## Seminar on Geometry, Probability, and Computing

by Alperen Ergür @ UTSA, Grigorios Paouris @ TAMU, and Petros Valettas @ Mizzou.

Discrete and convex geometry, computational algebraic geometry, computational phase transitions, high dimensional probability, convex optimization, computational topology, and complexity theory.

We don't record the talks. This is meant to be a working seminar to facilitate discussions.

The format: First 30 mins will be an introduction that is accessible to students and faculty from math, CS, and engineering. Then we have 5 mins break. After the break we have a 45 mins seminar talk.

In Spring 2021, the seminar takes place on Thursdays between 10:00 am to 11:30 am CST.

Feb 4, Alexander Barvinok, University of Michigan, Ann Arbor, Title: Testing systems of real quadratic equations for (approximate) solutions
Slides

Feb 11, Alperen Ergur, UTSA, Title: Semidefinite Representations of Derivative Relaxations of Spectrahedra (after Parrilo and Saunderson)

Feb 25, Nikhil Srivastava, University of California, Berkeley, Title: The Quantitative Lax Conjecture Notes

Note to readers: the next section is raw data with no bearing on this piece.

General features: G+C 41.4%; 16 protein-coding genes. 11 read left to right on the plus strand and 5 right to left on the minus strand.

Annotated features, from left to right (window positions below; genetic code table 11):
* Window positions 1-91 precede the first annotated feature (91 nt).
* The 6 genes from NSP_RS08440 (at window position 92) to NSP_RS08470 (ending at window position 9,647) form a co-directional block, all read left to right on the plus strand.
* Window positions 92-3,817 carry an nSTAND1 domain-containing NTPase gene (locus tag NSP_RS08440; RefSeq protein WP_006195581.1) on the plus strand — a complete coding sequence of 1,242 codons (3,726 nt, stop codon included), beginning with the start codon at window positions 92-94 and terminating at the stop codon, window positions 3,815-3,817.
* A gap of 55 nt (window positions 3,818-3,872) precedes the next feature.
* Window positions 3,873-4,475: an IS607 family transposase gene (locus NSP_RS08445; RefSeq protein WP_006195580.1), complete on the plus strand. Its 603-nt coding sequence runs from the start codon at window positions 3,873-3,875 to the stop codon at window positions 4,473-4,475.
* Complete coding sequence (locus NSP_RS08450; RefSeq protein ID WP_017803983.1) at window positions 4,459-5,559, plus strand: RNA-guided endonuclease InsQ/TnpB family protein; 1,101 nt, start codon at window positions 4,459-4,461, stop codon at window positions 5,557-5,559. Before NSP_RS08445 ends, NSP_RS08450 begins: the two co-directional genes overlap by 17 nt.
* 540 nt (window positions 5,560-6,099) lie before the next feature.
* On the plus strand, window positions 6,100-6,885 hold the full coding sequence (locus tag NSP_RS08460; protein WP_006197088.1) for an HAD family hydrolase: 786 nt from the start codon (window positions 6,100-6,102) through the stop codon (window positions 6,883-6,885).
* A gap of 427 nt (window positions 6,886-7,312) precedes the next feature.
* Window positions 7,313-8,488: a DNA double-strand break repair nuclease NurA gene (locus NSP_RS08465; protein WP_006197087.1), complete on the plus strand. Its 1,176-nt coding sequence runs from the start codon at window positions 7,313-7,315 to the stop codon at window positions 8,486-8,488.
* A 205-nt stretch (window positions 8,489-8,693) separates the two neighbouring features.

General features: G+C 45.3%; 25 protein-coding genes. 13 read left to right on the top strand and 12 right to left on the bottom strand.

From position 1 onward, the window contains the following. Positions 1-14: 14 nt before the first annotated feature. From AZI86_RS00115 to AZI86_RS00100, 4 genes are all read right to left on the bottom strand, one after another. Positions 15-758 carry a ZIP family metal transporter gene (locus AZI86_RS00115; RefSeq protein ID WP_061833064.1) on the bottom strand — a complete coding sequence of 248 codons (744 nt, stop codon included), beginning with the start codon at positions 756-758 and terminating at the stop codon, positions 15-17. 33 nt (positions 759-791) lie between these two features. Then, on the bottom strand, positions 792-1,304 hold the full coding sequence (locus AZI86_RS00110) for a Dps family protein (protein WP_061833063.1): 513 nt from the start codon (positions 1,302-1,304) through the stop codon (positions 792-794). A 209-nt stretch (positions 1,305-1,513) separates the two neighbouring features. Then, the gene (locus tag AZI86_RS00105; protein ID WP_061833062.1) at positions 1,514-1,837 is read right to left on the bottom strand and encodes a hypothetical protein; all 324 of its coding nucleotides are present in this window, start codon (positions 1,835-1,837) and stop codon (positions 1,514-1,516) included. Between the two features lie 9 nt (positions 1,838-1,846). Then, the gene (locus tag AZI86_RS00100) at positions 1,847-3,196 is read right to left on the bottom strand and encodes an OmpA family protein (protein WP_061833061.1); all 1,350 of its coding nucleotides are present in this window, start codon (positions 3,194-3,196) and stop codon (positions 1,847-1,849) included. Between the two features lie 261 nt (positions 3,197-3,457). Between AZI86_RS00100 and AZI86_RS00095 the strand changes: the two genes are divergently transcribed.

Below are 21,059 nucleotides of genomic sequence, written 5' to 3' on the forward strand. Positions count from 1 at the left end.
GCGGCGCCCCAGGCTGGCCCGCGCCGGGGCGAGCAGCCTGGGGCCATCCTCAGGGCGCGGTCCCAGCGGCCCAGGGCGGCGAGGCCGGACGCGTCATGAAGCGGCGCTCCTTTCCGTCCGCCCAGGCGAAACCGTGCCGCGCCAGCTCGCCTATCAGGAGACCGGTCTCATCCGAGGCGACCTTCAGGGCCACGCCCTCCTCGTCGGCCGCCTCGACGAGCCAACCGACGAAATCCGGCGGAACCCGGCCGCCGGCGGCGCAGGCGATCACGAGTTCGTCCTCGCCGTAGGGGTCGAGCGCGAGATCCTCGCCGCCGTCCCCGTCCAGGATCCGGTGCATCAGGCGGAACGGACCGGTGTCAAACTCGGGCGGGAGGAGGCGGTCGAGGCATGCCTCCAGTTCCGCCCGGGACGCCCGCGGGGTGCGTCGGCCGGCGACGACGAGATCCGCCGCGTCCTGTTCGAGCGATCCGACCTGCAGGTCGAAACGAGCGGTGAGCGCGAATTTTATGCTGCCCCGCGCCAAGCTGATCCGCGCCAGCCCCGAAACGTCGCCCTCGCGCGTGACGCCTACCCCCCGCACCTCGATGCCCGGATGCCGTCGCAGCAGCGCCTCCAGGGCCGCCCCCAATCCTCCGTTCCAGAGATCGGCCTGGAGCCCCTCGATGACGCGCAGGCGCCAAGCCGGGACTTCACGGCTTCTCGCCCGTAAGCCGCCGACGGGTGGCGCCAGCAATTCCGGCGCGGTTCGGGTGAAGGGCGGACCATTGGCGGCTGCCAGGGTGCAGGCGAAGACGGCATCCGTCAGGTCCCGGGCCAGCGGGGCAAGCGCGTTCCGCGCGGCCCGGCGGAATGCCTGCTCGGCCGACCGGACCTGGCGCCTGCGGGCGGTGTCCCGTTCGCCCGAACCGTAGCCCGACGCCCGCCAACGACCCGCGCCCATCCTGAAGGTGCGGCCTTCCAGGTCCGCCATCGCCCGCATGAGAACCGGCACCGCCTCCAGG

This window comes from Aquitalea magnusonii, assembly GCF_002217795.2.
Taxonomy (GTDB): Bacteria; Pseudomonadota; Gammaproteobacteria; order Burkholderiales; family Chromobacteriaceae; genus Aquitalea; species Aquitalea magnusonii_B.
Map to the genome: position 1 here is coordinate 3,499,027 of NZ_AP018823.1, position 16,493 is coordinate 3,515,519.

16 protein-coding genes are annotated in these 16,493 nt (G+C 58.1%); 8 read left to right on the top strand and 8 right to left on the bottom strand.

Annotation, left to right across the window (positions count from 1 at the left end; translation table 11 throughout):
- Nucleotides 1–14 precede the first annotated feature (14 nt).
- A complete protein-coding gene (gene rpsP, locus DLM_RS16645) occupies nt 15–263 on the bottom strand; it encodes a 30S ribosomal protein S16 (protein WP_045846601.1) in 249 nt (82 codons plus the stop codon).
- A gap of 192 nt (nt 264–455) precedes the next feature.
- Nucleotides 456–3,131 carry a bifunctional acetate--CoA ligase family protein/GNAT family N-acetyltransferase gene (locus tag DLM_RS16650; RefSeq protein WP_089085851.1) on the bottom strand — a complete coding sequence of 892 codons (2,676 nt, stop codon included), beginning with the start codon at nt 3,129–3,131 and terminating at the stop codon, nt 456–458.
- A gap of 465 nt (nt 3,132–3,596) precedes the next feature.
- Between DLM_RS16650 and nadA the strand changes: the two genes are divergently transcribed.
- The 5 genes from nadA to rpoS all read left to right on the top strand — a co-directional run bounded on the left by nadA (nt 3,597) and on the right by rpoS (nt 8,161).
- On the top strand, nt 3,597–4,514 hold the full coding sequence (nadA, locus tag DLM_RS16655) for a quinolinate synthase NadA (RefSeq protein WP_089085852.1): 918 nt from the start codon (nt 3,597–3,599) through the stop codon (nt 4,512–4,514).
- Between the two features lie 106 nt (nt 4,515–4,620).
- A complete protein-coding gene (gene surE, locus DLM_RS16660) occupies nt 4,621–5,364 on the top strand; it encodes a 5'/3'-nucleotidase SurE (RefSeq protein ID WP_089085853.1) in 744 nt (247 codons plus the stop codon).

March 4, Gennadiy Averkov, Technical University of Brandenburg, Title: Are semidefinite relaxations a silver bullet for polynomial optimization?
Slides

March 11, Grigorios Paouris, TAMU, Title: Matching Polytope has exponential extension complexity (after Rothvoβ)
Slides

March 18, Jonathan Leake, Technical University of Berlin and LFIAS, Title: Flow polytope volume bounds via polynomial capacity
Slides

March 25, Greg Blekherman, Georgia Institute of Technology, Title: Tropicalization in Convex Geometry and Combinatorics
Slides

April 8, Rekha Thomas, University of Washington at Seattle, Title: Lifts of Convex Sets

April 15, Jesús Rebollo Beuno, University of Missouri at Columbia, Title: Complexity of Unconditional Convex Bodies (after Rudelson)

April 22, Georgy Scholten, North Carolina State University, Title: Sparse Moments of Univariate Step Functions

April 29, David Papp, North Carolina State University, Title: Sum of Squares Without Semidefinite Programming